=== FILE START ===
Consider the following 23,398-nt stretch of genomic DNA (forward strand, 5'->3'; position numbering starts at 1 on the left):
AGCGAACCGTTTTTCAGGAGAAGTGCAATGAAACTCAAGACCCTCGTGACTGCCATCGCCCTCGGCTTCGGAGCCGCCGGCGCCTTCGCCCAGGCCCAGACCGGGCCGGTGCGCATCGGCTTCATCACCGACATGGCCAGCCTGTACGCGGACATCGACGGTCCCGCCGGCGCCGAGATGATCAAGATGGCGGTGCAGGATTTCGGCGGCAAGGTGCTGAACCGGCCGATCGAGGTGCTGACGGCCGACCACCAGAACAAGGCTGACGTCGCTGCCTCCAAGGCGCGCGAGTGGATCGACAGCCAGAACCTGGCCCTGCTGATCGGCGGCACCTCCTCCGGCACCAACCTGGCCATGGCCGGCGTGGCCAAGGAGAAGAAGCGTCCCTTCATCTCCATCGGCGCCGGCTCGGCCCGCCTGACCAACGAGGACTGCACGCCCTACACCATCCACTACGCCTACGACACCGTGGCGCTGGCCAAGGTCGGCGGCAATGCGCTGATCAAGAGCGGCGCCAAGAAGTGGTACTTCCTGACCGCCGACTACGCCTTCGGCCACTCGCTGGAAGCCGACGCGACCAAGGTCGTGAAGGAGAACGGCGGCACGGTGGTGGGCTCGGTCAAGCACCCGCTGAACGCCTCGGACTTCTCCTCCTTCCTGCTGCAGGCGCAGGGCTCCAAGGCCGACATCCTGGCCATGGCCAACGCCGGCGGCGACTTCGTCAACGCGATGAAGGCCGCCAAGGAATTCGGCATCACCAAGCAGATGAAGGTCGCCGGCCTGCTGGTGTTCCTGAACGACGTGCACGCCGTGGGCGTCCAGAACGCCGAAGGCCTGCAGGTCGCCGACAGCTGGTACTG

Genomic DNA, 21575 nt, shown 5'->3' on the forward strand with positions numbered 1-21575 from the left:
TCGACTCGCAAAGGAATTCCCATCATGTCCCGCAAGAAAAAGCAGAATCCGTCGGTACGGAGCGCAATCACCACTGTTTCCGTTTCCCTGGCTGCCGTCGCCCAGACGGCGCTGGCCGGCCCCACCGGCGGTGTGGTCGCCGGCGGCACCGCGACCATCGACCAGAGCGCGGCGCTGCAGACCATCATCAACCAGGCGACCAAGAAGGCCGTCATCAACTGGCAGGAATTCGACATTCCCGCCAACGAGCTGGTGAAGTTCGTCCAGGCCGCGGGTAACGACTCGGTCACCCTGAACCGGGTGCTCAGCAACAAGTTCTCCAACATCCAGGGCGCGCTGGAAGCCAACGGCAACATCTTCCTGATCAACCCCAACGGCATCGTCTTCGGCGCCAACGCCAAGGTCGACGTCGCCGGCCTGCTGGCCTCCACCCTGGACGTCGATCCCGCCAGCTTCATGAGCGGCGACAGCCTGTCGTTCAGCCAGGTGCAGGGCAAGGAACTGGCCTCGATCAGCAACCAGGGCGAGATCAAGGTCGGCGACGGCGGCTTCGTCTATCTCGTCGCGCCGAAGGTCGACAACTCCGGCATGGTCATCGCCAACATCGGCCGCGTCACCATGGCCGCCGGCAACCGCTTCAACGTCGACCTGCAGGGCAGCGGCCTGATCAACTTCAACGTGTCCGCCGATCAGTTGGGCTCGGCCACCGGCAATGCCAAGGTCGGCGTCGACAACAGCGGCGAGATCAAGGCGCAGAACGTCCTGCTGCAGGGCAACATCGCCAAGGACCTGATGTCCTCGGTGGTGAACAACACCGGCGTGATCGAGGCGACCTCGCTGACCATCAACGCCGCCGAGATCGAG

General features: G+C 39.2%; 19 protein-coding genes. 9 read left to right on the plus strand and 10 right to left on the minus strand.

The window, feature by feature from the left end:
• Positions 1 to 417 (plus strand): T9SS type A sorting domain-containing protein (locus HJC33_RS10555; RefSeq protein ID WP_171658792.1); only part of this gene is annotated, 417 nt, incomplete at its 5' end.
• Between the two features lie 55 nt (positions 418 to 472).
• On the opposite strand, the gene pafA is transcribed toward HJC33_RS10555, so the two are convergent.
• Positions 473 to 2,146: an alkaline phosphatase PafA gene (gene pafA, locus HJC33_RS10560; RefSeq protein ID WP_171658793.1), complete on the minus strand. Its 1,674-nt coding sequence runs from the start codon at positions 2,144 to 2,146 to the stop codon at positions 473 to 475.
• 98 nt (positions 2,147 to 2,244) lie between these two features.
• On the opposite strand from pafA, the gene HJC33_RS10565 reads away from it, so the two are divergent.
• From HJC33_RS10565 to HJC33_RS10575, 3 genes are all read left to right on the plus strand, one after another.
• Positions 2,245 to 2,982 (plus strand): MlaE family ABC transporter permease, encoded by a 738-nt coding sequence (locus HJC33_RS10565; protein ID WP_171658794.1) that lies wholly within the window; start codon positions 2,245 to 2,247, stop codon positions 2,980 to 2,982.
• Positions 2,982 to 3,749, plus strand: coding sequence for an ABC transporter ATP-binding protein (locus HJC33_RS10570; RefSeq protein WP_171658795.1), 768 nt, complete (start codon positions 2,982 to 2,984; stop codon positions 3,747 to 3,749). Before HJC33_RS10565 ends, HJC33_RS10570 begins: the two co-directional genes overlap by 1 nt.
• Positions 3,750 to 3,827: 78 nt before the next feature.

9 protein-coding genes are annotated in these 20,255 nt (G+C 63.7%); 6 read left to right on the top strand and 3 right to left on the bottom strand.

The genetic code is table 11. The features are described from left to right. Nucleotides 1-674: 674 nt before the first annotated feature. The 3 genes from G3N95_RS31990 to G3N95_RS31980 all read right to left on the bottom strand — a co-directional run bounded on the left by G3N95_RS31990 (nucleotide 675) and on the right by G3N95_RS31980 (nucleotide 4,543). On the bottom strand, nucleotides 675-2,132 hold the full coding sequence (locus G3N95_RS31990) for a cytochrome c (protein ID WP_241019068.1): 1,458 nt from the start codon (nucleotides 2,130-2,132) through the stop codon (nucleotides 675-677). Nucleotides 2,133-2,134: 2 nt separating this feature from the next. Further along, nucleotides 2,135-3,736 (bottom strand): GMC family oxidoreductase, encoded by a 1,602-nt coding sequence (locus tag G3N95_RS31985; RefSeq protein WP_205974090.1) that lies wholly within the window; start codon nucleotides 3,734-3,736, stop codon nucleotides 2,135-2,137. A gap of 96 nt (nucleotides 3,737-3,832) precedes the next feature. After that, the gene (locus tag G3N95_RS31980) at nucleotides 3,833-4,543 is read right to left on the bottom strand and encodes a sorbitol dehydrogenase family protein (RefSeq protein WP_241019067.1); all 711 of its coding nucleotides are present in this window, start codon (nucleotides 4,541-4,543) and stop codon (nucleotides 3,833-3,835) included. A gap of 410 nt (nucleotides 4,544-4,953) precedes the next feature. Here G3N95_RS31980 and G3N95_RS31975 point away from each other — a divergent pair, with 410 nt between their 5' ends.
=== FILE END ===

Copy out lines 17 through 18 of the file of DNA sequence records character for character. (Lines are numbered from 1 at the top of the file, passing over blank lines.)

9 protein-coding genes are annotated in these 20,255 nt (G+C 63.7%); 6 read left to right on the top strand and 3 right to left on the bottom strand.

The genetic code is table 11. The features are described from left to right. Nucleotides 1-674: 674 nt before the first annotated feature. The 3 genes from G3N95_RS31990 to G3N95_RS31980 all read right to left on the bottom strand — a co-directional run bounded on the left by G3N95_RS31990 (nucleotide 675) and on the right by G3N95_RS31980 (nucleotide 4,543). On the bottom strand, nucleotides 675-2,132 hold the full coding sequence (locus G3N95_RS31990) for a cytochrome c (protein ID WP_241019068.1): 1,458 nt from the start codon (nucleotides 2,130-2,132) through the stop codon (nucleotides 675-677). Nucleotides 2,133-2,134: 2 nt separating this feature from the next. Further along, nucleotides 2,135-3,736 (bottom strand): GMC family oxidoreductase, encoded by a 1,602-nt coding sequence (locus tag G3N95_RS31985; RefSeq protein WP_205974090.1) that lies wholly within the window; start codon nucleotides 3,734-3,736, stop codon nucleotides 2,135-2,137. A gap of 96 nt (nucleotides 3,737-3,832) precedes the next feature. After that, the gene (locus tag G3N95_RS31980) at nucleotides 3,833-4,543 is read right to left on the bottom strand and encodes a sorbitol dehydrogenase family protein (RefSeq protein WP_241019067.1); all 711 of its coding nucleotides are present in this window, start codon (nucleotides 4,541-4,543) and stop codon (nucleotides 3,833-3,835) included. A gap of 410 nt (nucleotides 4,544-4,953) precedes the next feature. Here G3N95_RS31980 and G3N95_RS31975 point away from each other — a divergent pair, with 410 nt between their 5' ends.